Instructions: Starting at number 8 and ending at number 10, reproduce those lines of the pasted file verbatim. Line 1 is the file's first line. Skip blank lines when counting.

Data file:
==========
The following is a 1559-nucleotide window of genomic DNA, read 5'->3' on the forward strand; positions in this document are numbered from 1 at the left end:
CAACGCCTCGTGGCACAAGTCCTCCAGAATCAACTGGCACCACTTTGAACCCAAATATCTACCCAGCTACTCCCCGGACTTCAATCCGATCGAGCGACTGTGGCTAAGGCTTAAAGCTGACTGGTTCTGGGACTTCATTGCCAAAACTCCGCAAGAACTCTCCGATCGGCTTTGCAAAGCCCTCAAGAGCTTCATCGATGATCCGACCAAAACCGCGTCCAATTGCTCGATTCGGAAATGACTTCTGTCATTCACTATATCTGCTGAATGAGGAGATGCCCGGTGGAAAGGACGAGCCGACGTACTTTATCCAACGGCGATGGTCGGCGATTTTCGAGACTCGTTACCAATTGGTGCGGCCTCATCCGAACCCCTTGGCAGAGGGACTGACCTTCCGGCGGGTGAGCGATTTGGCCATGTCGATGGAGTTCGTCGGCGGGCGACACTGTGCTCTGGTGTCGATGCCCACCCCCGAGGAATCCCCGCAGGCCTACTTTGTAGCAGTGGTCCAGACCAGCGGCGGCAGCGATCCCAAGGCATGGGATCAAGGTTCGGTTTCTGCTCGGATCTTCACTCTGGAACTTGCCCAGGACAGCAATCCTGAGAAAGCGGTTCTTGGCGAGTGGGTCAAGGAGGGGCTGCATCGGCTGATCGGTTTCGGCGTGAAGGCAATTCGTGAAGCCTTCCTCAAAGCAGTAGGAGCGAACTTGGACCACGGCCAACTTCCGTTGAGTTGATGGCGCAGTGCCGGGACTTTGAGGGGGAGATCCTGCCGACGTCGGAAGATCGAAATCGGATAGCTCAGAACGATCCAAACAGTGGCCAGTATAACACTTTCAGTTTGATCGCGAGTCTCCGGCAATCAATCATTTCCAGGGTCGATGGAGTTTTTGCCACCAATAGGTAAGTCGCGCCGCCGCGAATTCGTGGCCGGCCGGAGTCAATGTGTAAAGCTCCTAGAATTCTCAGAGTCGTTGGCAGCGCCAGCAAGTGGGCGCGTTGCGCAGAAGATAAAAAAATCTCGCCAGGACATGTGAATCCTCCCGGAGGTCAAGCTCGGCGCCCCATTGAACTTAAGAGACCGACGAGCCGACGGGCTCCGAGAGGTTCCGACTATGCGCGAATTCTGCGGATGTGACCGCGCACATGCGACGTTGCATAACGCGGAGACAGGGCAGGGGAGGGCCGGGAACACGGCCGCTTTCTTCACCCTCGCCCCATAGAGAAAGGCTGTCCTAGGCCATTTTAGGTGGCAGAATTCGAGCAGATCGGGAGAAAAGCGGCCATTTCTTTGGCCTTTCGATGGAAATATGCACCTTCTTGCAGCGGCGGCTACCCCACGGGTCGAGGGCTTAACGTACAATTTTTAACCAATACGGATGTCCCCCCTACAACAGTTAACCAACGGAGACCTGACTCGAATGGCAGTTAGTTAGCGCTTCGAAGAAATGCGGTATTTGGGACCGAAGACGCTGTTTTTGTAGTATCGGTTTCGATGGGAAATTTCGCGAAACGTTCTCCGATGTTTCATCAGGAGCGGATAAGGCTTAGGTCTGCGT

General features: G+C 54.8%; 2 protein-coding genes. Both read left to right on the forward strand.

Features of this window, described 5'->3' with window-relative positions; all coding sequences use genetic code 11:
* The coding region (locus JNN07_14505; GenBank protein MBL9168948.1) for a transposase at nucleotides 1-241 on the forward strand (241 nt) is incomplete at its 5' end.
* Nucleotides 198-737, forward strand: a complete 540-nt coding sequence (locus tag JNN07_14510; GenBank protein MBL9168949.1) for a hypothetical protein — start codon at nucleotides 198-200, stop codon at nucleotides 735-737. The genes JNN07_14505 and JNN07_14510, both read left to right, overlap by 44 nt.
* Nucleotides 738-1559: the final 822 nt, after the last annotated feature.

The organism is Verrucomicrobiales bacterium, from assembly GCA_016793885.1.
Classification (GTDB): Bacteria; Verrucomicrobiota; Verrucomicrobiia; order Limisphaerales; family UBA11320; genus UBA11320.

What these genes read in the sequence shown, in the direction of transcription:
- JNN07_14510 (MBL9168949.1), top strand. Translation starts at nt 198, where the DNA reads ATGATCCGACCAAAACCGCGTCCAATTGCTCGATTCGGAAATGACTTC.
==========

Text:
The organism is Verrucomicrobiales bacterium, from assembly GCA_016793885.1.
Classification (GTDB): Bacteria; Verrucomicrobiota; Verrucomicrobiia; order Limisphaerales; family UBA11320; genus UBA11320.

What these genes read in the sequence shown, in the direction of transcription: